My son isn’t interested in sport….. And that is fine!

My utility room at home contains a washing machine that is constantly on, a tumble dryer that is slowly creating its very own expensive carbon footprint, and also a corner dedicated to my eldest son’s discarded outdoor play pursuits! This includes a football, a golf club, a tennis racket, a scooter, and if I had not been so disorganised last term they would all be nestled on top of a karate kit! These items block the back of the door, and with each forced entry into the utility room I am reminded that my son just isn’t interested in sport, or any form of competitive physical play.

Before school each morning we arrive early enough to let him run around the playground. He will habitually play on all the apparatus and takes great delight in showing me (every morning) a secret opening in the bushes that has become his house. This house has its very own burglar alarm (a tree branch that you press down before entry), a sofa (a tree stump) and even a balcony which is a low wall that backs onto the football courts down below. It is here that a familiar group of boys from his year group play football before the morning bell.
I’ve often asked my son if he would like to join in, but this is always answered with a definite no and he continues with his imaginative play. He just isn’t interested and never has been during his short 6 years of life.

Naturally, as parents we have tried to expose our son to as many external activities as possible to discover what his passions are outside of the school curriculum. We tried football both in and outside of school, but he was more interested in what was lurking in the grass than the ball rolling on top of it. We tried golf, which I will add he was excellent at, but he had such hysterical fits before each lesson that I actually thought his lungs might burst. We have travelled to parks, helmet and plasters at the ready with his scooter, but he would much rather use the ramps as a launch pad for his superhero moves and best flying impressions. The only activity that we have firmly committed to is swimming, because whilst it is a sport and can most certainly be competitive it is also an essential life skill. However swimming is where it starts and stops with my son’s sporting interests.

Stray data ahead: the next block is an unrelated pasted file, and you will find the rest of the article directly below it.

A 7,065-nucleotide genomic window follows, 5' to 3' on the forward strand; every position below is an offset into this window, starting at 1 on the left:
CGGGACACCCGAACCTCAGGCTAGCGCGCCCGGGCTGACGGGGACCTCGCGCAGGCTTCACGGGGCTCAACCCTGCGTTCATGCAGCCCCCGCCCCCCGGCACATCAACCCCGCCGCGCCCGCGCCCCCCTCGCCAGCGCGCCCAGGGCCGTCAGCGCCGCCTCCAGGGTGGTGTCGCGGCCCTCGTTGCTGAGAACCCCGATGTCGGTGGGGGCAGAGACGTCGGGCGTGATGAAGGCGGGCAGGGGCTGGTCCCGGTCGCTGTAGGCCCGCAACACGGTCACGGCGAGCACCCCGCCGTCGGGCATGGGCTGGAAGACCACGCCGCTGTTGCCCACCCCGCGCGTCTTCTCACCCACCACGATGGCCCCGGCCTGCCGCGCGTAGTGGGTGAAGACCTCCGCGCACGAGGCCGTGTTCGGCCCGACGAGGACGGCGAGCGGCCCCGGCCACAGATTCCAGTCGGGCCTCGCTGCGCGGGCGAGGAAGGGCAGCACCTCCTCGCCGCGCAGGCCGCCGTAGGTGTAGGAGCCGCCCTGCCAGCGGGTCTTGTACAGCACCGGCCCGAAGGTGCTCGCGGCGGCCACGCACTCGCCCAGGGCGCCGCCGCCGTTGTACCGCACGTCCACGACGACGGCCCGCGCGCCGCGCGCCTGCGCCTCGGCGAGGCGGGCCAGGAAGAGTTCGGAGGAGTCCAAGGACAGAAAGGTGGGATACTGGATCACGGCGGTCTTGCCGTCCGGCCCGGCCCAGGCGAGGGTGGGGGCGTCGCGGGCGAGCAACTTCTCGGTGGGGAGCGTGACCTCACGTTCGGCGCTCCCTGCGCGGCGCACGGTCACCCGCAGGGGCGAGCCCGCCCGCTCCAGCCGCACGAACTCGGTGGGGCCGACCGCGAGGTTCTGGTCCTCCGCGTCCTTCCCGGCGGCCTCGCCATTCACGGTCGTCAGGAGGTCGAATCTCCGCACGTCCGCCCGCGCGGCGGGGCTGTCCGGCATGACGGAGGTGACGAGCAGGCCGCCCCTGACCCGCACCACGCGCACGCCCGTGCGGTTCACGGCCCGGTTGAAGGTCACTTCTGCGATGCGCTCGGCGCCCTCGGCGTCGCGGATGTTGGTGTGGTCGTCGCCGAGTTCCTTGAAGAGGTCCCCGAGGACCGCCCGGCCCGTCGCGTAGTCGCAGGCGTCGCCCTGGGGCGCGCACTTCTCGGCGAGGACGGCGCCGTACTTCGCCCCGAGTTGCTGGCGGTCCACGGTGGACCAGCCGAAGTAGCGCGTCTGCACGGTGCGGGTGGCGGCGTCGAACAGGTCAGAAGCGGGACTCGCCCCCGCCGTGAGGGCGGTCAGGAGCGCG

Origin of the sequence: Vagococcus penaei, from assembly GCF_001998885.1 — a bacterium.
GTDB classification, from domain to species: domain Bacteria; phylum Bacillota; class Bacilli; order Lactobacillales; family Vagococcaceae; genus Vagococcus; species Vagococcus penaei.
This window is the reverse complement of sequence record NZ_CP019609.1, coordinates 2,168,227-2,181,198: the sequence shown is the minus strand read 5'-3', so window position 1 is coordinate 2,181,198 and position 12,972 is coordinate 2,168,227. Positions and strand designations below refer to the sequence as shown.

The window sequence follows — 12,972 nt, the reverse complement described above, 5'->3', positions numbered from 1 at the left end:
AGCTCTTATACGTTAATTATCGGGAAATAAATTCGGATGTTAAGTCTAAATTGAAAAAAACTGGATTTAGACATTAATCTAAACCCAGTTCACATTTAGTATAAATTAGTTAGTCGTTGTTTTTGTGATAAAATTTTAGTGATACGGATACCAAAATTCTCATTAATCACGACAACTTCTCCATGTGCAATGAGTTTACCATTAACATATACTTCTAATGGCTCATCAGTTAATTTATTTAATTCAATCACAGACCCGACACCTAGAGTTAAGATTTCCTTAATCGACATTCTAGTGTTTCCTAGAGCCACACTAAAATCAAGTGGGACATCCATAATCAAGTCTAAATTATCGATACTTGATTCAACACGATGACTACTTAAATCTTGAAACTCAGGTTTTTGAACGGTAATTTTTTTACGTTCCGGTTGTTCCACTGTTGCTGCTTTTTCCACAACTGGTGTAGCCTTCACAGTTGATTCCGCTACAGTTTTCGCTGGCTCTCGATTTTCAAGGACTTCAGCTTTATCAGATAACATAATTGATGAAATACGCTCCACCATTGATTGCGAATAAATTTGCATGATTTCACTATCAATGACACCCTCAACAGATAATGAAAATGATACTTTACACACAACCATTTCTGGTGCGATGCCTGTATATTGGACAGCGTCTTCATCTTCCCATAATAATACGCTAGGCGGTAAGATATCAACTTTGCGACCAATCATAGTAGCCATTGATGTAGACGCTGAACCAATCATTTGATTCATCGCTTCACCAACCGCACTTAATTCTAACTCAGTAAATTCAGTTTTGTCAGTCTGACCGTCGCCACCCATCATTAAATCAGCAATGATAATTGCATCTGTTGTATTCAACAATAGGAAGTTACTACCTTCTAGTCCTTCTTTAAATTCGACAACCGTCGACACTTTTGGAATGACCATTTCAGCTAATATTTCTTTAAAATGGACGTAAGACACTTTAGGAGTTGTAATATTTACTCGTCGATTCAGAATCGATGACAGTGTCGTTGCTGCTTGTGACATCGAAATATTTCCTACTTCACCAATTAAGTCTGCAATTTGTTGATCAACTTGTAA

As to be expected his lack of enthusiasm for sport has changed who he interacts with at school.He has always had a wide selection of friends, some that have been established from as young as 3 when he first started in pre-school. These friendships are naturally changing as each child explores their interests at playtime.
Sometimes on the way home from school we discuss who he has played with that day, and if I ask my son why he hasn’t played with a particular child for a while, it is always met with the stock answer, “They play football at break time.” Whilst it is sad that he doesn’t play with some of his old friends, I am pleased that he knows his own mind and is happy with the games and people he does play with.

As a mummy I will encourage my son to explore all of his interests, and I won’t ever deter him from doing something just because it doesn’t fit the mould. I’m pretty confident Ed Sheeran’s mum and dad didn’t dismiss his passion for music and thrust a ball under his nose every time he went to lift up the piano lid! Besides which, I will have fewer grass stains to get out of my son’s clothes!!